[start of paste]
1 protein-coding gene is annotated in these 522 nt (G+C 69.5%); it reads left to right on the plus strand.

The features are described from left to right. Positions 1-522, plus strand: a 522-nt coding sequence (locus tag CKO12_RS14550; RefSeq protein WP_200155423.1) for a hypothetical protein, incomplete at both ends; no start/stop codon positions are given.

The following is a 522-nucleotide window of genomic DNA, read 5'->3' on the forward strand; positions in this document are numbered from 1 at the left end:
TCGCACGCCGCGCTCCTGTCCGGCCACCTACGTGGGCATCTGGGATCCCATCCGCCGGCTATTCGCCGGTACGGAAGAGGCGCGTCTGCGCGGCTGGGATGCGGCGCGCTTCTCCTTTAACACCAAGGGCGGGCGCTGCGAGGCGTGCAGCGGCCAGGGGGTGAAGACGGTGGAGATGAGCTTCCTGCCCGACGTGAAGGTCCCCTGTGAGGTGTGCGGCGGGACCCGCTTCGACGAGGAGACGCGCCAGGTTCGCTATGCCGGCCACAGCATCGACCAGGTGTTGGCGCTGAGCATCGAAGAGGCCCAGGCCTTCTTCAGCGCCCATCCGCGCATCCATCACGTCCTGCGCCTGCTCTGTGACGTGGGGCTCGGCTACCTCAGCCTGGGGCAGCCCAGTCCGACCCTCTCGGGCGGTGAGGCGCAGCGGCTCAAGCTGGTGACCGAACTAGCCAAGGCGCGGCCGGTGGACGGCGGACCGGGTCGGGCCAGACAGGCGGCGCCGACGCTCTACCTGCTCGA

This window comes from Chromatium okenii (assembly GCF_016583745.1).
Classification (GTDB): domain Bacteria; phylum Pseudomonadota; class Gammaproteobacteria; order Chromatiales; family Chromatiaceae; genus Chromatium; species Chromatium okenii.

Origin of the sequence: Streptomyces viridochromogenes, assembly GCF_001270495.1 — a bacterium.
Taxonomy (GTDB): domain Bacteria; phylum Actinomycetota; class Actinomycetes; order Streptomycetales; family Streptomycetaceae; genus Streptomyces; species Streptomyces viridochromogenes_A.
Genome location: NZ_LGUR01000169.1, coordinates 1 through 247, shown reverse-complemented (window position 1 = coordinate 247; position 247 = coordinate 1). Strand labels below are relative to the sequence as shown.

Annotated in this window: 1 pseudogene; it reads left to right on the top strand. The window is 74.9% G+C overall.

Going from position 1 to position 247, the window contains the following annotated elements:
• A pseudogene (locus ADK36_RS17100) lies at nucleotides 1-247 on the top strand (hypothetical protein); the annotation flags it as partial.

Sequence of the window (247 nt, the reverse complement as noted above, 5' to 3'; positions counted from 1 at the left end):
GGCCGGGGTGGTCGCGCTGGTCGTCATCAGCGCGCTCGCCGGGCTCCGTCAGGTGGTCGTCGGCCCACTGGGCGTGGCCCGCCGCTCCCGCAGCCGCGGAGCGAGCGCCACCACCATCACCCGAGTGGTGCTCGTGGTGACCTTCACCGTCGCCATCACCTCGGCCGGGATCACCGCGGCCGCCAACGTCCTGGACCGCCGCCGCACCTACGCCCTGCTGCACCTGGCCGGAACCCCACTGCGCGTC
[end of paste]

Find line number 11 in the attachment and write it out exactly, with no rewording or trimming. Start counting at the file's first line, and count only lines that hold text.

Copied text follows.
Going from position 1 to position 247, the window contains the following annotated elements: